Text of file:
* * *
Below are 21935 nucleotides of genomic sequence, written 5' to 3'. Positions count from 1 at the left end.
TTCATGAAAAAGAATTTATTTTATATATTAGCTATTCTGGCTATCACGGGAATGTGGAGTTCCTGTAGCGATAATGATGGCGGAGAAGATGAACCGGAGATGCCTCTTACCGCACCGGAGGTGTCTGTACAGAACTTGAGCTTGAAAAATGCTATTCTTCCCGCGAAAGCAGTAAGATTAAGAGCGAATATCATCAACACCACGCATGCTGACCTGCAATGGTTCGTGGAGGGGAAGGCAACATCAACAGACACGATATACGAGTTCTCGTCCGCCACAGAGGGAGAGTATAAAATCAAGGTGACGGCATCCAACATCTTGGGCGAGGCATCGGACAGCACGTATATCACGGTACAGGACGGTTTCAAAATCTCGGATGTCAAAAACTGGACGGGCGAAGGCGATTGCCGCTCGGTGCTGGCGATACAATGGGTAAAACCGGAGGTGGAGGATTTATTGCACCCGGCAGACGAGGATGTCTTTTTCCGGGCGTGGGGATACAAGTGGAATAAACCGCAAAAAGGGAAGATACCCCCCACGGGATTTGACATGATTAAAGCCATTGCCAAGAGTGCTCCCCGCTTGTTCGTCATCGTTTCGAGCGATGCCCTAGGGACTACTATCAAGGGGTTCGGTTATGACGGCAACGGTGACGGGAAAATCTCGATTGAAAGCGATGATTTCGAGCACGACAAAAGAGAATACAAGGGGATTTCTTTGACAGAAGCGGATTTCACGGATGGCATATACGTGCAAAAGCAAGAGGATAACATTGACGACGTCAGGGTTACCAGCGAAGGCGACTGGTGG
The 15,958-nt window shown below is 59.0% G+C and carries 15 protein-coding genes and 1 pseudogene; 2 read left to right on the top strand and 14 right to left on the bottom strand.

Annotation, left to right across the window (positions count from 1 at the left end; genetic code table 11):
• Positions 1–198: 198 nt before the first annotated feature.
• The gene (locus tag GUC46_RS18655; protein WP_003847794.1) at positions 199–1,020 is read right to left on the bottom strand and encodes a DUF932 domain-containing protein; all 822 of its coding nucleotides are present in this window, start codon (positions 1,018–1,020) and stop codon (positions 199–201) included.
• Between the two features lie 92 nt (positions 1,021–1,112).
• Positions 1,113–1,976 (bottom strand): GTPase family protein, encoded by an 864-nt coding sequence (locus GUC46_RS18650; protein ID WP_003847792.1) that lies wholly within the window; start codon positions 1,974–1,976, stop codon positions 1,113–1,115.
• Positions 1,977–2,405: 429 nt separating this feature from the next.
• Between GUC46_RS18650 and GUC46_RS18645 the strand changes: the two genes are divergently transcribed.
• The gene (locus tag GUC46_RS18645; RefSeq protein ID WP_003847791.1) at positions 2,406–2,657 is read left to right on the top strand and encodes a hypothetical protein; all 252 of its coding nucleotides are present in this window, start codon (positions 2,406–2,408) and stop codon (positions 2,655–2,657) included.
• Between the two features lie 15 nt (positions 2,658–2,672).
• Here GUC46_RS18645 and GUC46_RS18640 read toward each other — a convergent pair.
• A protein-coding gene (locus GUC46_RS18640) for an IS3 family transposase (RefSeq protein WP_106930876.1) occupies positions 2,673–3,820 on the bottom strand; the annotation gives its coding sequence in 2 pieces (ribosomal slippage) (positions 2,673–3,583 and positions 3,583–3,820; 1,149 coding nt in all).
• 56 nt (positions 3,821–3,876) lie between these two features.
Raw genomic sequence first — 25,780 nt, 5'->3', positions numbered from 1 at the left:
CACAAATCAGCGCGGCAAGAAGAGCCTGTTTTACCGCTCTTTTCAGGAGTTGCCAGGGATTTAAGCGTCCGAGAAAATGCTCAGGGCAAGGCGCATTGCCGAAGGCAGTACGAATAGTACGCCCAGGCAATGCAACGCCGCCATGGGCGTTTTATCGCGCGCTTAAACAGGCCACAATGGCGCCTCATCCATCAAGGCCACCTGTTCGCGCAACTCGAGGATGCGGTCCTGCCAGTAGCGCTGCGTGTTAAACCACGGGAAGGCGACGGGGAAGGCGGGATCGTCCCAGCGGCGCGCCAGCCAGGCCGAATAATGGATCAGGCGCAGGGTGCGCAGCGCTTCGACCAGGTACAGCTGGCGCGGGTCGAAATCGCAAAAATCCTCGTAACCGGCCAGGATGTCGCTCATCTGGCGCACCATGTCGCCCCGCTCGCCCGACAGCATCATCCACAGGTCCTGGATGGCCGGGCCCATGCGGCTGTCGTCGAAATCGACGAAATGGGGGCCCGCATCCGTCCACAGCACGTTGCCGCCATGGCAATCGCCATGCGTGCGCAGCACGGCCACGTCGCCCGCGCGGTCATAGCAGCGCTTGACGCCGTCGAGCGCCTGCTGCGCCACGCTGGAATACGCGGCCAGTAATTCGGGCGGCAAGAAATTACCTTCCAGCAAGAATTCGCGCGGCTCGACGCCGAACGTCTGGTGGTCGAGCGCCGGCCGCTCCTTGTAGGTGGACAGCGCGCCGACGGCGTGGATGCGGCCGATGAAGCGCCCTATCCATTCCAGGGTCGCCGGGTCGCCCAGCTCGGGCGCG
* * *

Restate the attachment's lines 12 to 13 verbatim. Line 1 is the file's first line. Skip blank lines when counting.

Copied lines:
• Between the two features lie 15 nt (positions 2,658–2,672).
• Here GUC46_RS18645 and GUC46_RS18640 read toward each other — a convergent pair.